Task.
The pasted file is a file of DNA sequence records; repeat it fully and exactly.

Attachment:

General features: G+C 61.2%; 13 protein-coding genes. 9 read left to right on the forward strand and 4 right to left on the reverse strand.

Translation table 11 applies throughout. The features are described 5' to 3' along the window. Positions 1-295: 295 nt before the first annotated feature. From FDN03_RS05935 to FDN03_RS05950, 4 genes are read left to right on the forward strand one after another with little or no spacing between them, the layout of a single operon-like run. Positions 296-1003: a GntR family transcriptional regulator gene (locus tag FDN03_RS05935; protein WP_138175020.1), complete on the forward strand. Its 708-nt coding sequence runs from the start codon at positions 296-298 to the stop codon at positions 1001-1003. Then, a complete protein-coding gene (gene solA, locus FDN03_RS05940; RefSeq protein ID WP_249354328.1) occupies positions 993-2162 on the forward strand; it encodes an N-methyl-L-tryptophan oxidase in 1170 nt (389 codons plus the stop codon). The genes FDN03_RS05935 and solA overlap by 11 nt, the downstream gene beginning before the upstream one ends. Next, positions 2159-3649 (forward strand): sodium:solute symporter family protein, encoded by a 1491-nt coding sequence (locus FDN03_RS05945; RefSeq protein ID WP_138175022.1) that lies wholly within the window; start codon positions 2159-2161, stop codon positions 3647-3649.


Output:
General features: G+C 61.2%; 13 protein-coding genes. 9 read left to right on the forward strand and 4 right to left on the reverse strand.

Translation table 11 applies throughout. The features are described 5' to 3' along the window. Positions 1-295: 295 nt before the first annotated feature. From FDN03_RS05935 to FDN03_RS05950, 4 genes are read left to right on the forward strand one after another with little or no spacing between them, the layout of a single operon-like run. Positions 296-1003: a GntR family transcriptional regulator gene (locus tag FDN03_RS05935; protein WP_138175020.1), complete on the forward strand. Its 708-nt coding sequence runs from the start codon at positions 296-298 to the stop codon at positions 1001-1003. Then, a complete protein-coding gene (gene solA, locus FDN03_RS05940; RefSeq protein ID WP_249354328.1) occupies positions 993-2162 on the forward strand; it encodes an N-methyl-L-tryptophan oxidase in 1170 nt (389 codons plus the stop codon). The genes FDN03_RS05935 and solA overlap by 11 nt, the downstream gene beginning before the upstream one ends. Next, positions 2159-3649 (forward strand): sodium:solute symporter family protein, encoded by a 1491-nt coding sequence (locus FDN03_RS05945; RefSeq protein ID WP_138175022.1) that lies wholly within the window; start codon positions 2159-2161, stop codon positions 3647-3649.